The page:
18 Pioneering may open the door to other privileges of service. For example, some married couples may qualify for missionary training to be sent out to preach in a foreign land. Missionaries must adapt to a new country, perhaps a new language, a new culture, and new foods. But the blessings make such inconveniences pale into insignificance. Mildred, a veteran missionary in Mexico, says: “I’ve never regretted my decision to become a missionary. It’s something that has been my desire since I was a little girl.” What blessings has she enjoyed? “Back home, finding a Bible study was difficult. Here, I have had up to four students at a time starting out in field service!”
19, 20. How have Bethel service, international service, and the Ministerial Training School brought blessings to many?
19 Rich blessings also come to those in Bethel service at branch offices of Jehovah’s Witnesses. Sven, a young brother serving in Germany, says of his work at Bethel: “I feel that I am doing something that has lasting value. I could have used my skills in the world. But it would have been like depositing money in a bank that is about to go bankrupt.” True, serving as an unsalaried volunteer involves sacrifice. But Sven says: “When you go home, you know that everything you’ve done that day was for Jehovah. And that gives you a ‘super’ feeling.”
20 Some brothers have enjoyed the blessing of international service, working on branch construction in foreign lands. One couple who have served in eight foreign assignments wrote: “The brothers here are wonderful. It will be a heartbreak to leave—the eighth time our hearts have been ‘broken.’ What a fantastic experience we’ve had!” Then there is the Ministerial Training School. It offers spiritual training to qualified single brothers. Wrote one graduate: “I am perplexed as I try to find the way to thank you for such a marvelous school. What other organization would put forth so much effort to give training?”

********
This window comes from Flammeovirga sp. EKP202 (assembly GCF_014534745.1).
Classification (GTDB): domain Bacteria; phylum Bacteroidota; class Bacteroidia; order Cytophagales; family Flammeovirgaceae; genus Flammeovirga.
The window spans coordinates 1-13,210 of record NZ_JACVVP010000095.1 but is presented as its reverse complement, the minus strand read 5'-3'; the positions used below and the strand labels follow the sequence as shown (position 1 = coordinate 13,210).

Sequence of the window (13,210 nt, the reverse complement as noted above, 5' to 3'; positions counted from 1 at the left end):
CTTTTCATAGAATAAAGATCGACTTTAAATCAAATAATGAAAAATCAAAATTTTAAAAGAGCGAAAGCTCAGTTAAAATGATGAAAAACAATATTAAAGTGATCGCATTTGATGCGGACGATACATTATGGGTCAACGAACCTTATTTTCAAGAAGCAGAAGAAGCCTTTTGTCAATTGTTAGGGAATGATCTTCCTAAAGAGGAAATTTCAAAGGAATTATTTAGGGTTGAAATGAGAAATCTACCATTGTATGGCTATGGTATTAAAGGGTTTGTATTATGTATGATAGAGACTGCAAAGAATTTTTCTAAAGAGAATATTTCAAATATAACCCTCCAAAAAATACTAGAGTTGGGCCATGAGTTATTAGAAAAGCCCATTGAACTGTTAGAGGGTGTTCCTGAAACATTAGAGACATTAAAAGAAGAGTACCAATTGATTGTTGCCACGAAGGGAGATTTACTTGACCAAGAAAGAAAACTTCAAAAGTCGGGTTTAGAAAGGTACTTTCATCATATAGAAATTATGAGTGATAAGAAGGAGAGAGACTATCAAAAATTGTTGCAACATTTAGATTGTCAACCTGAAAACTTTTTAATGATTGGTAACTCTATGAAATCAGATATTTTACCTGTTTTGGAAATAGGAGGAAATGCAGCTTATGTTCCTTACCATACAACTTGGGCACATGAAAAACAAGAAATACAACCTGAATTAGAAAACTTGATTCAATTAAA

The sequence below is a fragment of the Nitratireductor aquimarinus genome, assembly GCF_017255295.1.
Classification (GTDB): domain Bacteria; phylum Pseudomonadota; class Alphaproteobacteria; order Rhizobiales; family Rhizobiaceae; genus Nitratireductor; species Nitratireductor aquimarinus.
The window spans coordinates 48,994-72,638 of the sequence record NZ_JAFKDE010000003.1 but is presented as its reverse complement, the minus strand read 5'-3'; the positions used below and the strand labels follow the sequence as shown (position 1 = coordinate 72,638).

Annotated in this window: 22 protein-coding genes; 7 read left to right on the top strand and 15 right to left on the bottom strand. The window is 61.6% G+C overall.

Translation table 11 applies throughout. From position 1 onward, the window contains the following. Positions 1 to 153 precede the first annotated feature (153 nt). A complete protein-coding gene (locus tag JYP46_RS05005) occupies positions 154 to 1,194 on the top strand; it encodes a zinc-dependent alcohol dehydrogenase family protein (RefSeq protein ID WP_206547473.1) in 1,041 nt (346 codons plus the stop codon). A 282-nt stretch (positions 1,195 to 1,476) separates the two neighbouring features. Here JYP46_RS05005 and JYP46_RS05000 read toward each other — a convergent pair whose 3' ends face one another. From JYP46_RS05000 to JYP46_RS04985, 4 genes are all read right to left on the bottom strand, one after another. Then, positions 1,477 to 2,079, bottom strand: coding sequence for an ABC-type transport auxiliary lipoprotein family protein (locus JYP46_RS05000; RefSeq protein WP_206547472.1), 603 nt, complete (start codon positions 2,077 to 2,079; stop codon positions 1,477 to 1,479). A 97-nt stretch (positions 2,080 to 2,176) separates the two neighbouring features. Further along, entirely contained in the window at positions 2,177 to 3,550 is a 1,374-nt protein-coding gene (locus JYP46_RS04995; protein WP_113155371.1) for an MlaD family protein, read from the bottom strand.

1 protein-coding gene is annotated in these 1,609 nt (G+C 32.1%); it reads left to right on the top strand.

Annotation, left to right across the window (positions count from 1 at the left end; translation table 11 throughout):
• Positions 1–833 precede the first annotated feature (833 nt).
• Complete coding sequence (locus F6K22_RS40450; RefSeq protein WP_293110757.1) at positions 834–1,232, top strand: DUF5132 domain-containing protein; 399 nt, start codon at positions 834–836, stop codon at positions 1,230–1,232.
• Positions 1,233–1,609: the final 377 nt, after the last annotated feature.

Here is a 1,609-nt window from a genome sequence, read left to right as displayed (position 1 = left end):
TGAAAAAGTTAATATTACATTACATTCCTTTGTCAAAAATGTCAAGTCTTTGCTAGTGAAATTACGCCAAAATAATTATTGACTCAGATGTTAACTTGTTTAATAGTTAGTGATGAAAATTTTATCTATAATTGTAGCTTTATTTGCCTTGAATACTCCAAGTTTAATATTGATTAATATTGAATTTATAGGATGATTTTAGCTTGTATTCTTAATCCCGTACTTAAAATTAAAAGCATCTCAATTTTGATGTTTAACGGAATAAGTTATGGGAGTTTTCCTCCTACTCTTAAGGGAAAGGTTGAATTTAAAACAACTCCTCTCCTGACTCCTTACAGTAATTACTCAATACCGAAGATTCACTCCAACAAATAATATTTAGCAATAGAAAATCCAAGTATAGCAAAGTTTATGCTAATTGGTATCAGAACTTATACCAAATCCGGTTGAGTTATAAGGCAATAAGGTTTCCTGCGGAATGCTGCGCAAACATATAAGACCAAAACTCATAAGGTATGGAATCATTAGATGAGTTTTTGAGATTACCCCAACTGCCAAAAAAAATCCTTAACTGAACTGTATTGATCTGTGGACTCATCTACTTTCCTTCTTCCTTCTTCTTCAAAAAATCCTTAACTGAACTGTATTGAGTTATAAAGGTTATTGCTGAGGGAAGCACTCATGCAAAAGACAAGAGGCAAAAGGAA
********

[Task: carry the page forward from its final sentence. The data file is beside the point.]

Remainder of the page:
21. What challenge do all Christians face in their service to God?
21 Yes, many doors of activity are open. Granted, most of us are not able to serve at Bethel or in a foreign land. Jesus himself acknowledged that Christians would produce different amounts of “fruit” because of different circumstances. (Matthew 13:23) Our challenge as Christians, then, is to make the most of our situation—to have as full a share in Jehovah’s service as our circumstances permit. When we do that, we are giving glory to Jehovah, and we can be assured that he is well pleased. Consider Ethel, an elderly sister in a nursing home. She witnesses regularly to fellow residents in her home and engages in telephone witnessing. Despite her limitations, she is whole-souled in her service.—Matthew 22:37.
22. (a) In what additional ways can we bring God glory? (b) What marvelous time awaits us?
22 Remember, though, that preaching is just one way in which we bring glory to Jehovah. By being exemplary in our conduct and appearance when we are on our job, in school, and at home, we make Jehovah’s heart rejoice. (Proverbs 27:11) Proverbs 28:20 promises: “A man of faithful acts will get many blessings.” We should therefore ‘sow bountifully’ in our service to God, knowing that we will reap bountiful blessings. (2 Corinthians 9:6) Doing so, it will be our privilege to be alive at that marvelous time when “every breathing thing” will give Jehovah the glory he so richly deserves!—Psalm 150:6.
The book Questions Young People Ask—Answers That Work is published by Jehovah’s Witnesses.
Do You Recall?
• How do God’s people serve Jehovah “day and night”?
• What challenge did the tribe of Gad face, and what does that teach Christians today?
• How does the field ministry act as a protection against Satan’s attacks?
• What ‘open door’ have some entered, and what blessings have they enjoyed?
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As the Gadites fought against marauding bands, Christians must fight against Satan’s attacks
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We enjoy upbuilding association in the field ministry
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Pioneering may open the door to other privileges of service, including:
1. International service
2. Bethel service
3. Missionary service